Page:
Military applications and certain consumer applications use detailed imagery, like topographic maps or pictures taken from satellites or surveillance aircraft. These maps typically take the form of large picture imagery, composed of pixel data rather than line segment data. The application software that supports these types of maps must process a lot more data to perform the same display and navigation tasks. Applications such as ESRI's ArcPad and MapServer CE support displaying these types of maps. However, on a platform such as a PDA having limited memory and processing power, the supported frame rate is very slow, a slide show at best. These applications use rendering algorithms that are more efficient at panning than zooming, so they typically limit zoom capability to a “step” zoom between a few constant defined zoom levels so that the slow update rate is less noticeable. This can have the effect of temporarily disorienting the user when “jumping” from one zoom level to the other. In addition, rotating picture maps is a feature that is completely unsupported by any existing PDA mapping tools.
- SUMMARY OF THE INVENTION
A new approach to the PDA mapping application problem for pixel imagery is needed, especially in the military mapping space. The performance of panning and zooming, particularly important because of the small PDA display size, needs to be increased by at least an order of magnitude to provide near real-time response. Ideally, this would be done without the limitations that the known approaches impose upon the user. A real-time “smooth-zoom” feature is desirable in situations where the user cannot afford to temporarily lose track of their location, such as when driving or operating within a military environment. The desire for a “track-up” feature creates an unmet need to rotate maps, preferably with the same performance as zooming and panning. Finally, there is a need to create an application that supports both line segment data and picture data, and still maintains good performance with both—particularly for the military whose theatres include both natural and urban environments.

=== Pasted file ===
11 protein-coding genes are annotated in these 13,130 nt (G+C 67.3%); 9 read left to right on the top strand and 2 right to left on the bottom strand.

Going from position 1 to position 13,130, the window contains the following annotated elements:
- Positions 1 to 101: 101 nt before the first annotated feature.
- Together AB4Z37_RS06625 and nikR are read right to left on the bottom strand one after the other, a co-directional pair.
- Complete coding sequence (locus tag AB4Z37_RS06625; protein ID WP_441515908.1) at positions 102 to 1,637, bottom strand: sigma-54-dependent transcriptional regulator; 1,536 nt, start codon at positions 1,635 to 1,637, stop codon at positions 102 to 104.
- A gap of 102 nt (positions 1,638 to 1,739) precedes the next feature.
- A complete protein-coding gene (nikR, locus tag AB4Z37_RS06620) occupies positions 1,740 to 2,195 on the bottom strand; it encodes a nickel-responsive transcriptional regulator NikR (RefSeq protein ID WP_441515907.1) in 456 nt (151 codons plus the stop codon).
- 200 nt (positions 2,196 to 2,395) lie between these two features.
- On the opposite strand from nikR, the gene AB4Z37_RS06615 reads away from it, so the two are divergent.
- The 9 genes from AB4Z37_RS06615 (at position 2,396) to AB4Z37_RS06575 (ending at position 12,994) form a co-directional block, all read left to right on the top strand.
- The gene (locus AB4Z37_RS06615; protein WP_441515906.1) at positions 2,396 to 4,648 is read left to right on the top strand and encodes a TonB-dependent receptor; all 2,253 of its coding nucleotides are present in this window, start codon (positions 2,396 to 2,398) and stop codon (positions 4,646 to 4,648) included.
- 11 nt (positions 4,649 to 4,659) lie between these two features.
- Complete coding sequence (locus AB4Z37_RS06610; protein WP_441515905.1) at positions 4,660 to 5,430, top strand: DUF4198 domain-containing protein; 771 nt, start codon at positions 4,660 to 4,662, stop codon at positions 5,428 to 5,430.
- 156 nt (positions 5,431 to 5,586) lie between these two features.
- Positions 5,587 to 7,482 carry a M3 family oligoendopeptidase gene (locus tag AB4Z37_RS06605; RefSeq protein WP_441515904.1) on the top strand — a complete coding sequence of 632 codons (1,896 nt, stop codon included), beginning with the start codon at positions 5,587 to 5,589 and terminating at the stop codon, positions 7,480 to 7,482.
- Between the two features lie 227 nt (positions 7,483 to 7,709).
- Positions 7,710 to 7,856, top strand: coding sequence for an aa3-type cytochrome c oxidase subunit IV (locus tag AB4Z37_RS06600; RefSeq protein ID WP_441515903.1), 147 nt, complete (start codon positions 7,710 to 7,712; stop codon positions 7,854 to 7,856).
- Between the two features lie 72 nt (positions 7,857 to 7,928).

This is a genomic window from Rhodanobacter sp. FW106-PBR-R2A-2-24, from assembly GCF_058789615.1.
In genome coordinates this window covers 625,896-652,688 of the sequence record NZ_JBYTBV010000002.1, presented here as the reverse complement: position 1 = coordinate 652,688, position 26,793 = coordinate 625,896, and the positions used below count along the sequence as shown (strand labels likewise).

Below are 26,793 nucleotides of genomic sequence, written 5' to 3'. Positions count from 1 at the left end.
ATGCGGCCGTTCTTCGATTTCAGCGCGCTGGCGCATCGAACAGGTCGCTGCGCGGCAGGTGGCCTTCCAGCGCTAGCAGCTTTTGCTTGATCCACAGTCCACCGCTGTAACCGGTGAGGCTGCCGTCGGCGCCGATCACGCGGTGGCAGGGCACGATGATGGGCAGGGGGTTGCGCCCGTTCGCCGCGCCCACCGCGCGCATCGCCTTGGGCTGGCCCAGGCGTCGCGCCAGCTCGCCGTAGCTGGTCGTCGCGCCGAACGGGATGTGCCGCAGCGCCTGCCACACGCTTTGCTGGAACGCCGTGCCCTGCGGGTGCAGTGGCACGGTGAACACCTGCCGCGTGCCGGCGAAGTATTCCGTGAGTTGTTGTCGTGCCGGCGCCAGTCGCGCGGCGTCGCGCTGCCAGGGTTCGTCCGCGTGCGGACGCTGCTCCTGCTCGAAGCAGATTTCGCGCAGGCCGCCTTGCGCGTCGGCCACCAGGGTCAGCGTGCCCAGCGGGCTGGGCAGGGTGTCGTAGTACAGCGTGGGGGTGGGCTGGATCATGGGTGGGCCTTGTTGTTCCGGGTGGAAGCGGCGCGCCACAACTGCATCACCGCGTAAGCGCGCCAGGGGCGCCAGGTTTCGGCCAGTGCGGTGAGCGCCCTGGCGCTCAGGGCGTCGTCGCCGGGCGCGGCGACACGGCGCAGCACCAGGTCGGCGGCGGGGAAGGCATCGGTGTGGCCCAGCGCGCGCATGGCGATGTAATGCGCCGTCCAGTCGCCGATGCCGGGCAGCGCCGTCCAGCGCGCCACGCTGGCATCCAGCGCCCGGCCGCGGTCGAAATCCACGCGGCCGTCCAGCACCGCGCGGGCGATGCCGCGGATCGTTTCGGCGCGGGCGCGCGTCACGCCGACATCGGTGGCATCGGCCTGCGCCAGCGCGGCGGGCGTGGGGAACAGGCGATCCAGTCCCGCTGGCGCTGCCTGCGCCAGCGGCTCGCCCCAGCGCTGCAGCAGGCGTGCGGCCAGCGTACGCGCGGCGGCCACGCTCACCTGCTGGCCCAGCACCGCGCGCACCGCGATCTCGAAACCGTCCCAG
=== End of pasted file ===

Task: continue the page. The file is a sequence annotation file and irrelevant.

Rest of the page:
The present invention provides a mapping application for rendering pixel imagery on platform with limited processing power, memory and display size. The mapping tool provides the capability to navigate multiple images simultaneous, the ability to pan, scan, zoom and rotate in near real-time, and enables “track-up” mode.
The mapping application first defines a world space, a coordinate system representing a “world”, typically 2D, in which the user can navigate. Bounding objects, typically rectangles, are defined in world space with each representing the extent and position of a particular map in world space. Although these objects contain no image data of their own (they consist simply of bounding world space coordinates, specifically the four vertices in the case of a bounding rectangle), each object is associated with a particular map and its corresponding pixel data stored elsewhere in memory. In response to user input, these objects can be added, removed, associated with different maps, and resized. Also, map image data can be loaded, added or removed by the user, which in turn can be used for association with world space objects.